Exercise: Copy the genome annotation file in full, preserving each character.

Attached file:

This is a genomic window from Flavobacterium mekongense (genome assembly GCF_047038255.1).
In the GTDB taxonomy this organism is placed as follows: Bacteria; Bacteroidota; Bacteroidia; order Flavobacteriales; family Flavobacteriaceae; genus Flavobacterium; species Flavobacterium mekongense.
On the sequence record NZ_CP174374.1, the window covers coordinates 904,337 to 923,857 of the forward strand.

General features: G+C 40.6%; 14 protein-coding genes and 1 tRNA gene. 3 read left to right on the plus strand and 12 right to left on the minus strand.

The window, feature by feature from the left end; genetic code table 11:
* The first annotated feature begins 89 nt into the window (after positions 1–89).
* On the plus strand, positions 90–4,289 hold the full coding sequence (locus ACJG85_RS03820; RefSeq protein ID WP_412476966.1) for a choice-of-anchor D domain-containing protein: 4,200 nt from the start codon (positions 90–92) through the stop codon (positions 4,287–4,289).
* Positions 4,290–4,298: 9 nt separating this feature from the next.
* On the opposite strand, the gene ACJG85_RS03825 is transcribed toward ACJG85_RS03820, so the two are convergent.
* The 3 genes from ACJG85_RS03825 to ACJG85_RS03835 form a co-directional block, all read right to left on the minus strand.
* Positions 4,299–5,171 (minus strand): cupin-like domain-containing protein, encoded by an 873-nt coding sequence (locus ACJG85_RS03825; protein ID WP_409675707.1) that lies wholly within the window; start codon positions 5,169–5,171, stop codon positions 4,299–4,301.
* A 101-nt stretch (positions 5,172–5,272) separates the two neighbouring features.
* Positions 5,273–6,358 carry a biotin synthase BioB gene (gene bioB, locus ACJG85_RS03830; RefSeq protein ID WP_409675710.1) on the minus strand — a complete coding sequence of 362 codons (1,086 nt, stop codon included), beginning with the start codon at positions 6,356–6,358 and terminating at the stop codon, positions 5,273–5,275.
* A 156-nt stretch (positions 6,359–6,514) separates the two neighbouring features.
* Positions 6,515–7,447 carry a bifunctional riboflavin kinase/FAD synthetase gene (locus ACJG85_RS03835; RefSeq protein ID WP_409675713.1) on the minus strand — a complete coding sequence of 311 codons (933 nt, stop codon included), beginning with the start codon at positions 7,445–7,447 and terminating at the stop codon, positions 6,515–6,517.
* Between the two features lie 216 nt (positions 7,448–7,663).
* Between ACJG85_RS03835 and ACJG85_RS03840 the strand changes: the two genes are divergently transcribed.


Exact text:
This is a genomic window from Flavobacterium mekongense (genome assembly GCF_047038255.1).
In the GTDB taxonomy this organism is placed as follows: Bacteria; Bacteroidota; Bacteroidia; order Flavobacteriales; family Flavobacteriaceae; genus Flavobacterium; species Flavobacterium mekongense.
On the sequence record NZ_CP174374.1, the window covers coordinates 904,337 to 923,857 of the forward strand.

General features: G+C 40.6%; 14 protein-coding genes and 1 tRNA gene. 3 read left to right on the plus strand and 12 right to left on the minus strand.

The window, feature by feature from the left end; genetic code table 11:
* The first annotated feature begins 89 nt into the window (after positions 1–89).
* On the plus strand, positions 90–4,289 hold the full coding sequence (locus ACJG85_RS03820; RefSeq protein ID WP_412476966.1) for a choice-of-anchor D domain-containing protein: 4,200 nt from the start codon (positions 90–92) through the stop codon (positions 4,287–4,289).
* Positions 4,290–4,298: 9 nt separating this feature from the next.
* On the opposite strand, the gene ACJG85_RS03825 is transcribed toward ACJG85_RS03820, so the two are convergent.
* The 3 genes from ACJG85_RS03825 to ACJG85_RS03835 form a co-directional block, all read right to left on the minus strand.
* Positions 4,299–5,171 (minus strand): cupin-like domain-containing protein, encoded by an 873-nt coding sequence (locus ACJG85_RS03825; protein ID WP_409675707.1) that lies wholly within the window; start codon positions 5,169–5,171, stop codon positions 4,299–4,301.
* A 101-nt stretch (positions 5,172–5,272) separates the two neighbouring features.
* Positions 5,273–6,358 carry a biotin synthase BioB gene (gene bioB, locus ACJG85_RS03830; RefSeq protein ID WP_409675710.1) on the minus strand — a complete coding sequence of 362 codons (1,086 nt, stop codon included), beginning with the start codon at positions 6,356–6,358 and terminating at the stop codon, positions 5,273–5,275.
* A 156-nt stretch (positions 6,359–6,514) separates the two neighbouring features.
* Positions 6,515–7,447 carry a bifunctional riboflavin kinase/FAD synthetase gene (locus ACJG85_RS03835; RefSeq protein ID WP_409675713.1) on the minus strand — a complete coding sequence of 311 codons (933 nt, stop codon included), beginning with the start codon at positions 7,445–7,447 and terminating at the stop codon, positions 6,515–6,517.
* Between the two features lie 216 nt (positions 7,448–7,663).
* Between ACJG85_RS03835 and ACJG85_RS03840 the strand changes: the two genes are divergently transcribed.